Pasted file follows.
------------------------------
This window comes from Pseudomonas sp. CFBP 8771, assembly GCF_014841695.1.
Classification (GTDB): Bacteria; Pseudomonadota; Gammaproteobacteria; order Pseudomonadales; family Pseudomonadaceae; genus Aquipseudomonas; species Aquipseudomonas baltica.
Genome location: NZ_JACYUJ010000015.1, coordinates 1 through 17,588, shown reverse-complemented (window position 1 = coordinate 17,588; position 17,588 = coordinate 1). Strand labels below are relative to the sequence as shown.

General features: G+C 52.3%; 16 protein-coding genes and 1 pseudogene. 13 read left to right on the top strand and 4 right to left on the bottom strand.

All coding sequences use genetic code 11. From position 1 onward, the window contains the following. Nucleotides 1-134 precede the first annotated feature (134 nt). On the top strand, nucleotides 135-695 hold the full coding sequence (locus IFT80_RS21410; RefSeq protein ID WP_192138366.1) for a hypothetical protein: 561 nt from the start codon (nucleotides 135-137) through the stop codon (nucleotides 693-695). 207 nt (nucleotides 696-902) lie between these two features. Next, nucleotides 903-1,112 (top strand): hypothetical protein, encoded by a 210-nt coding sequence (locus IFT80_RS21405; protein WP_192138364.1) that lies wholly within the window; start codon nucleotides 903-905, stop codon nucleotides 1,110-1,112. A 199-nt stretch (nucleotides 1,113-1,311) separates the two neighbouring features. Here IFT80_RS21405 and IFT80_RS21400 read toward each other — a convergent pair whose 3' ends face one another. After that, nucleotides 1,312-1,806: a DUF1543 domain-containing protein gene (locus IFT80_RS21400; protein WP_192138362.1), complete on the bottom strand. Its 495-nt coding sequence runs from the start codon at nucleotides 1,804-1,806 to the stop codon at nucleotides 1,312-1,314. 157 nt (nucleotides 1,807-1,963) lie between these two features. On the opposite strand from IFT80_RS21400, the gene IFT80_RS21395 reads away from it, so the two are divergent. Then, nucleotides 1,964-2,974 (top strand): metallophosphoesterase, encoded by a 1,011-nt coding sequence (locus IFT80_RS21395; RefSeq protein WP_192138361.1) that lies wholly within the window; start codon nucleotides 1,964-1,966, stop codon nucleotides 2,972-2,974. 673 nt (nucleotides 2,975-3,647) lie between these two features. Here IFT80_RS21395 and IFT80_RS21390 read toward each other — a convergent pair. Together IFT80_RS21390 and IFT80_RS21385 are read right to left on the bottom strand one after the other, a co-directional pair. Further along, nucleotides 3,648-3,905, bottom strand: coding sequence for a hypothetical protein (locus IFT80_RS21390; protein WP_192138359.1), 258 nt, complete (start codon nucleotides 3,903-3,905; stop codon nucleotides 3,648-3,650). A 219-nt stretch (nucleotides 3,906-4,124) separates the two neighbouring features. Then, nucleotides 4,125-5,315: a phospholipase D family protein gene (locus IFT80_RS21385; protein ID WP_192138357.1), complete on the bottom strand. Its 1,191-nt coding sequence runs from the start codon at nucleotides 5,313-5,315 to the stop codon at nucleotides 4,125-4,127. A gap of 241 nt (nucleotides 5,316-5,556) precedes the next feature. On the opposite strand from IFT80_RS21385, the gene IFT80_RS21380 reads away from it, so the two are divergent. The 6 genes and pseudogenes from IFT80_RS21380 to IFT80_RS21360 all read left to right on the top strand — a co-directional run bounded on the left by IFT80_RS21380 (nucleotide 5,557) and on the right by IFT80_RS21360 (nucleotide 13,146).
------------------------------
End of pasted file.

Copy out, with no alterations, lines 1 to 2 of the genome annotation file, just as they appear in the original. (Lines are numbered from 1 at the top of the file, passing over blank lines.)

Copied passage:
This window comes from Pseudomonas sp. CFBP 8771, assembly GCF_014841695.1.
Classification (GTDB): Bacteria; Pseudomonadota; Gammaproteobacteria; order Pseudomonadales; family Pseudomonadaceae; genus Aquipseudomonas; species Aquipseudomonas baltica.